10 uses for lemons
From whitening laundry to keeping insects away, here are 10 uses for lemons around the house.
Wed, May 16 2012 at 1:45 PM
Lemons are so much more than a colorful garnish. These little yellow citrus fruits have hundreds of practical applications around the house, from polishing stainless steel appliances to brightening laundry. The citric acid in lemons gives them powerful natural cleaning abilities, and they're useful for natural health and beauty, too. These 10 uses for lemons will cut back on your house cleaning expenses, eliminate unnecessary chemical cleaners and give your home a fresh, invigorating scent.
Deodorize your home
From the refrigerator to the cat litter box, lemons can eliminate bad smells of all kinds throughout the house. Soak a sponge in lemon juice and place it inside the fridge to absorb odors. Simmer lemon peel in a pot of water for a fresh whole-house scent. Toss leftover lemon down your garbage disposal to banish bad smells from accumulated food gunk. Just a few slices of cut lemon placed near a litter box will help neutralize unpleasant odors.
Remove the tarnish that keeps brass, copper and stainless steel from sparkling by making a paste of lemon juice and salt and applying it to the affected surface. Let it sit for five minutes, then rinse with warm water and pat dry.
Polish metal surfaces
There's no need to purchase a special polish for stainless steel, aluminum and chrome. Just cut a lemon in half and rub it directly on the surface to remove fingerprints and grime. For extra cleaning power, mix lemon juice with either salt, baking soda or cream of tartar. The latter two options are gentle enough to polish metal surfaces without leaving any scratches behind.
Sweat, grass, wine, tomato and other stains can be lifted right out with a little lemon juice. Blot up as much of the offending substance as possible, and then saturate the stain with juice. Sprinkle with salt and then rub the salt in. Then, toss the garment into the wash.
Brighten laundry without bleach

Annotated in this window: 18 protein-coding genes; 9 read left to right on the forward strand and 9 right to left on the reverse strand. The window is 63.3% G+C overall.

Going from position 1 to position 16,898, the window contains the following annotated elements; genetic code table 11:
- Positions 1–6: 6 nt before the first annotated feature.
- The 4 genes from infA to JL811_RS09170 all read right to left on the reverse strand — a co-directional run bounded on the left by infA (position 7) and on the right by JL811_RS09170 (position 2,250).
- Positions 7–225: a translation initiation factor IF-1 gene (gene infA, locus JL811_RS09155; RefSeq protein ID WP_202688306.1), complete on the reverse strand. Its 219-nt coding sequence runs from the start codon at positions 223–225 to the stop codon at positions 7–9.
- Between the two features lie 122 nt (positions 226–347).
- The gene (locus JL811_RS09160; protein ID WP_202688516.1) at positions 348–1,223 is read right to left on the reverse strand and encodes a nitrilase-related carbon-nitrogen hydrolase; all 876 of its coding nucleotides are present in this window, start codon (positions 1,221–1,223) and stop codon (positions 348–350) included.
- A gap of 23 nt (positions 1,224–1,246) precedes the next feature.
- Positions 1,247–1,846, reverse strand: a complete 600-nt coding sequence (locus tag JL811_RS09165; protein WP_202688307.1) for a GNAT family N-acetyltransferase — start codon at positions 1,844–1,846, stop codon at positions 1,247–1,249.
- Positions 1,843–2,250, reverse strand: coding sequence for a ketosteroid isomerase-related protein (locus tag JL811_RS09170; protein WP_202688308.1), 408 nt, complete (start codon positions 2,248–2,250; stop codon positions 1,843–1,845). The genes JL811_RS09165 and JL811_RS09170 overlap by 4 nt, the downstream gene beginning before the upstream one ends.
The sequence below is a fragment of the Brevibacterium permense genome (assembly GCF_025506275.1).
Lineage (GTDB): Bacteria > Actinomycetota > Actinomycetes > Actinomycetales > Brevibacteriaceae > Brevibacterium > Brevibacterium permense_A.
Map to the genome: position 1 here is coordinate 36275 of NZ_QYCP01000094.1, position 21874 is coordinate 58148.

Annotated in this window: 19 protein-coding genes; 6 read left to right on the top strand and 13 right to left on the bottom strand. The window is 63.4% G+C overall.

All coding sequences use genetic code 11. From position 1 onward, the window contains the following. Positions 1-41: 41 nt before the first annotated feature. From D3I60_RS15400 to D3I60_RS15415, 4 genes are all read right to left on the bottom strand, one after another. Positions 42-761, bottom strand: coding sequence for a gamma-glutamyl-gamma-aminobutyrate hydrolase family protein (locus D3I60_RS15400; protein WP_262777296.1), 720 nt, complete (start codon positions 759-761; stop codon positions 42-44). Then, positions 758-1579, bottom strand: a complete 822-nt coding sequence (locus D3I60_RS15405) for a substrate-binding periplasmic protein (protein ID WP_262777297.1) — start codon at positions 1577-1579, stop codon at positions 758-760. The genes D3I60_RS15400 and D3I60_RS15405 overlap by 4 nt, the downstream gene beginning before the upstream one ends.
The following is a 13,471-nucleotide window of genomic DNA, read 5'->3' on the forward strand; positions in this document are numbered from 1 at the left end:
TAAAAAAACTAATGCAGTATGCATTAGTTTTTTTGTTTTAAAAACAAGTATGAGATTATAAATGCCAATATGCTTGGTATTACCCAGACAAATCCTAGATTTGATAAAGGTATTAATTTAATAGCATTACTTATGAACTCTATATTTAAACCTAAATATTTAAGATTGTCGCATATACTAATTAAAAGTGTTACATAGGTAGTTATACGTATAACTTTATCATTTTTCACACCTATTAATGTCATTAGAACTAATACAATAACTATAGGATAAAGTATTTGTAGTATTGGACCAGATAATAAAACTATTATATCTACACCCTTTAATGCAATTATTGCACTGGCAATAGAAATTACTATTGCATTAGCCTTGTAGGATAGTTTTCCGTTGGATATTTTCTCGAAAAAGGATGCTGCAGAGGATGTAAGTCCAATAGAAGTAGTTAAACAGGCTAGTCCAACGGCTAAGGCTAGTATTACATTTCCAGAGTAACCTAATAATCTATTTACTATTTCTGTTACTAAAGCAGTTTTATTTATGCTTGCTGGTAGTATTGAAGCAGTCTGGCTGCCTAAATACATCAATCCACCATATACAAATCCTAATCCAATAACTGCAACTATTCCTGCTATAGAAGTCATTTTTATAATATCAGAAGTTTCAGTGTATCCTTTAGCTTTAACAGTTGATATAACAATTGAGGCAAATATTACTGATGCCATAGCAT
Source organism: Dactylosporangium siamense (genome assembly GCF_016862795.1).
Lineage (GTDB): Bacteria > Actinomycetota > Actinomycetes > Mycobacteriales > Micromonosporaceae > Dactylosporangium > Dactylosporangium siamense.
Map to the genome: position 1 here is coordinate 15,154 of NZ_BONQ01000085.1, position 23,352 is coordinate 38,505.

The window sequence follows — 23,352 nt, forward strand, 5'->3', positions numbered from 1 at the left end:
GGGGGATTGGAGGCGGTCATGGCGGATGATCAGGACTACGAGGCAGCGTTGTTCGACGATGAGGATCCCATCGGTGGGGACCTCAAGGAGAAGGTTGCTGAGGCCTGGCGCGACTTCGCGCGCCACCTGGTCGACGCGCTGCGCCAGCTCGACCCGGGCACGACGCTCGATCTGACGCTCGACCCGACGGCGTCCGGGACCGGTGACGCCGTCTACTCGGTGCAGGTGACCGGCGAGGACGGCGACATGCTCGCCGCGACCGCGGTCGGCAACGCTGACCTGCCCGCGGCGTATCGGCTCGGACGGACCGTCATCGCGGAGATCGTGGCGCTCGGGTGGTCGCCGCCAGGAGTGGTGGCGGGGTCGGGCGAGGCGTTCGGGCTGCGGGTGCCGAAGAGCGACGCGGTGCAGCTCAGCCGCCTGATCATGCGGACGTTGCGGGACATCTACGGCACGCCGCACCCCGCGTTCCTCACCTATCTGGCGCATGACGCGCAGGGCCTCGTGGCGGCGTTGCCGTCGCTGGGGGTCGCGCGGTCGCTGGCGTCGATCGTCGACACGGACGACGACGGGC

You don't need bleach to brighten whites that have dulled or yellowed. Add a quarter-cup of lemon juice to the rinse cycle when washing white laundry, and then hang the items to dry on a clothesline in the sun. The combination of the lemons and sunlight will have your whites looking good as new.
Keep fruits and vegetables from turning brown
Apples, potatoes, avocados and other fruits and vegetable that tend to turn brown when sliced can be preserved with just a little bit of lemon juice. Add a teaspoon or so to the water when boiling potatoes, and sprinkle just a little bit on fruit salad or guacamole.
Relieve a sore throat
No matter how it's flavored, cough syrup never tastes good. The next time your throat is so sore you can barely breathe, try this trick instead: mix a tablespoon of lemon juice and a tablespoon of honey into a cup of water and either simmer on the stovetop or microwave until warm, but not too hot to drink. The lemon clears congestion, while the honey soothes inflamed tissue.
Clean greasy dishes
Lemon juice is extremely effective on grease. Squeeze it onto tough messes, including crusted, baked-on foods, and let it sit for a few minutes. Then, make a paste with some baking soda and a little more lemon juice and scrub away the gunk.
Repel insects without pesticides
Ants, fleas, moths, cockroaches and other insects are driven away by the strong scent and flavor of lemons. Hang a breathable cloth sachet of dried lemon peels in your closet instead of mothballs, and squeeze fresh lemon juice onto windowsills and doors where pests are likely to gain entrance to your home. You can also spray lemon juice into hard-to-reach areas, like the cracks between appliances and walls.
Whiten yellow fingernails
Give your nails a healthier, more youthful look with a lemon juice soak. Remove any nail polish, wash your hands and then soak your fingernails in full-strength lemon juice for a minute or two. Moisturize them afterward to prevent excessive dryness.
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